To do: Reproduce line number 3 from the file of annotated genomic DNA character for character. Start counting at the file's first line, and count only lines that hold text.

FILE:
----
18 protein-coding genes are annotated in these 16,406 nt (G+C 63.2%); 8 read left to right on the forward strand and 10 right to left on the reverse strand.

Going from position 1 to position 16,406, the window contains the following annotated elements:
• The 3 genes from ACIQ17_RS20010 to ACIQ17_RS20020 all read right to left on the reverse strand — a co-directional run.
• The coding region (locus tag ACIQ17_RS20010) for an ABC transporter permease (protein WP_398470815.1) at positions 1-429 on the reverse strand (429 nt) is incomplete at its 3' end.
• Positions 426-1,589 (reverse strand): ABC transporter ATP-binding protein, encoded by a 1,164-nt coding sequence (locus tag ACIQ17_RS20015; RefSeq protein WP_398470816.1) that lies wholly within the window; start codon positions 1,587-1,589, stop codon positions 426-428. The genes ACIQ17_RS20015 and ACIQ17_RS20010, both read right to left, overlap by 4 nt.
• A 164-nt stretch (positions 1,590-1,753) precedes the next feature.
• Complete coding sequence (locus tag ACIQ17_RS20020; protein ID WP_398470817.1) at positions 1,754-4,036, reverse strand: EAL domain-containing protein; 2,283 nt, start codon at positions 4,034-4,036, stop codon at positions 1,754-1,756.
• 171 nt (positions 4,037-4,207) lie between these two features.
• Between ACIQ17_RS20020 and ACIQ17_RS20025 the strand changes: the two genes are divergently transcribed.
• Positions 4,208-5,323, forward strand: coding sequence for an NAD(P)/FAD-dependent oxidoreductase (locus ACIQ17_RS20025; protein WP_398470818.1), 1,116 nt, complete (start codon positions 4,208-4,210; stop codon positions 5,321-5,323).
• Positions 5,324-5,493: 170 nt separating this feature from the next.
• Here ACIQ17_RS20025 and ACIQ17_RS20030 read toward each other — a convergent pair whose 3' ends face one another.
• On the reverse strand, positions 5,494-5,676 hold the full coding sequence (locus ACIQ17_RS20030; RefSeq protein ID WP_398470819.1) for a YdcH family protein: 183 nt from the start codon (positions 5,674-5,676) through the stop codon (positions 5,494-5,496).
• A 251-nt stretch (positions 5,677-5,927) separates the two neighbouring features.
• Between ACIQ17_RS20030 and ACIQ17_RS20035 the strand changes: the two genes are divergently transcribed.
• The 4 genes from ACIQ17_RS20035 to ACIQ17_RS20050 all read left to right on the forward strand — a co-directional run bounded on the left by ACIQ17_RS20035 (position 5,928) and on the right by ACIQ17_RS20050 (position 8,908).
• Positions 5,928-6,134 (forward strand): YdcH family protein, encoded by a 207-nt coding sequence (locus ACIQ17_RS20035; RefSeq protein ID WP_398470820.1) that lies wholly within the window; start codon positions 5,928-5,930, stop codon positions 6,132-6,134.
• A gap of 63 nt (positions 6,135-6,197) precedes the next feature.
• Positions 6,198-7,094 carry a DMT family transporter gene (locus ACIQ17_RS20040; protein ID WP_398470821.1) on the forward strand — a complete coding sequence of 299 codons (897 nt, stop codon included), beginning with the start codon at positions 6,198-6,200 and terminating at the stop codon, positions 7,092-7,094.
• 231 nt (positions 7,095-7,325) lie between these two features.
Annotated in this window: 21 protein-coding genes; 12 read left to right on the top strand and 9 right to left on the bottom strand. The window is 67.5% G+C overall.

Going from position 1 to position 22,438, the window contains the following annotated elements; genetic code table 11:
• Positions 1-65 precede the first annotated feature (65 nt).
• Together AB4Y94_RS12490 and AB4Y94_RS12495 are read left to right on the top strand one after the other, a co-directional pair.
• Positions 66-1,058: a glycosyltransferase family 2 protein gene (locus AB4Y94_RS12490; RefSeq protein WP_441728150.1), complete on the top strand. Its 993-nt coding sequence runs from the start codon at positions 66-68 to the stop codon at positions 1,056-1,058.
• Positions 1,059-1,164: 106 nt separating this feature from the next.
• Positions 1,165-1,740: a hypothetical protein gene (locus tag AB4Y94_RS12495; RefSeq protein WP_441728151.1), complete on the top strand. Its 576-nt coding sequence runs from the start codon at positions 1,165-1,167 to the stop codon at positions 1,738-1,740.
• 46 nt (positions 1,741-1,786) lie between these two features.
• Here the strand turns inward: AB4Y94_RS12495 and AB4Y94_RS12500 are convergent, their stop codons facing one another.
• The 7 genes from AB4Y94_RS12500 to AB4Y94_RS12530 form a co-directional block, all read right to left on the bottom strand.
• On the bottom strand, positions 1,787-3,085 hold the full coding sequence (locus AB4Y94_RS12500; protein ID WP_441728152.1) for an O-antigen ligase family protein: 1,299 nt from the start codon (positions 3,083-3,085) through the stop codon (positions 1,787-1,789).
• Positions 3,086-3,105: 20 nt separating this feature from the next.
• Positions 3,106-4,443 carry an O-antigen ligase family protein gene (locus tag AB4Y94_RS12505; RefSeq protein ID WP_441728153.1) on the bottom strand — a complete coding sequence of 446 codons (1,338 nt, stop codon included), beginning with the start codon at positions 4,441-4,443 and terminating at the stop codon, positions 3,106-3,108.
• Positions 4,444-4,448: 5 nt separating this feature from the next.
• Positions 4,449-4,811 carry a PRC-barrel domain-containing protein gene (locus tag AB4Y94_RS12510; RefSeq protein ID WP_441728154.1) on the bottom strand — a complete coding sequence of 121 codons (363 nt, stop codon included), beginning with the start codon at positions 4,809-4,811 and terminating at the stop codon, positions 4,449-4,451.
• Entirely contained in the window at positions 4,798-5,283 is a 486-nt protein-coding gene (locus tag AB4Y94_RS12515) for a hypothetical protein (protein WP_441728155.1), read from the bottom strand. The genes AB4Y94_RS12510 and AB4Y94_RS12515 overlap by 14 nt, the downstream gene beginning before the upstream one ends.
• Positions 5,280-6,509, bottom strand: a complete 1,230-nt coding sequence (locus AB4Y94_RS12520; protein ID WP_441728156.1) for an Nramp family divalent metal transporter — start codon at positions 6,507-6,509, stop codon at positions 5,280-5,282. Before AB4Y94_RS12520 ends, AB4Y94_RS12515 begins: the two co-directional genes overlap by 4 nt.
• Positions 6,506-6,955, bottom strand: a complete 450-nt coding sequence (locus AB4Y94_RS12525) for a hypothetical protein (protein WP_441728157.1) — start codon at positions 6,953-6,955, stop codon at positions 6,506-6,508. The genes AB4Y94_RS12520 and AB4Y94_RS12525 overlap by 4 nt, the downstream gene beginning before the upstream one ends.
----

• The 3 genes from ACIQ17_RS20010 to ACIQ17_RS20020 all read right to left on the reverse strand — a co-directional run.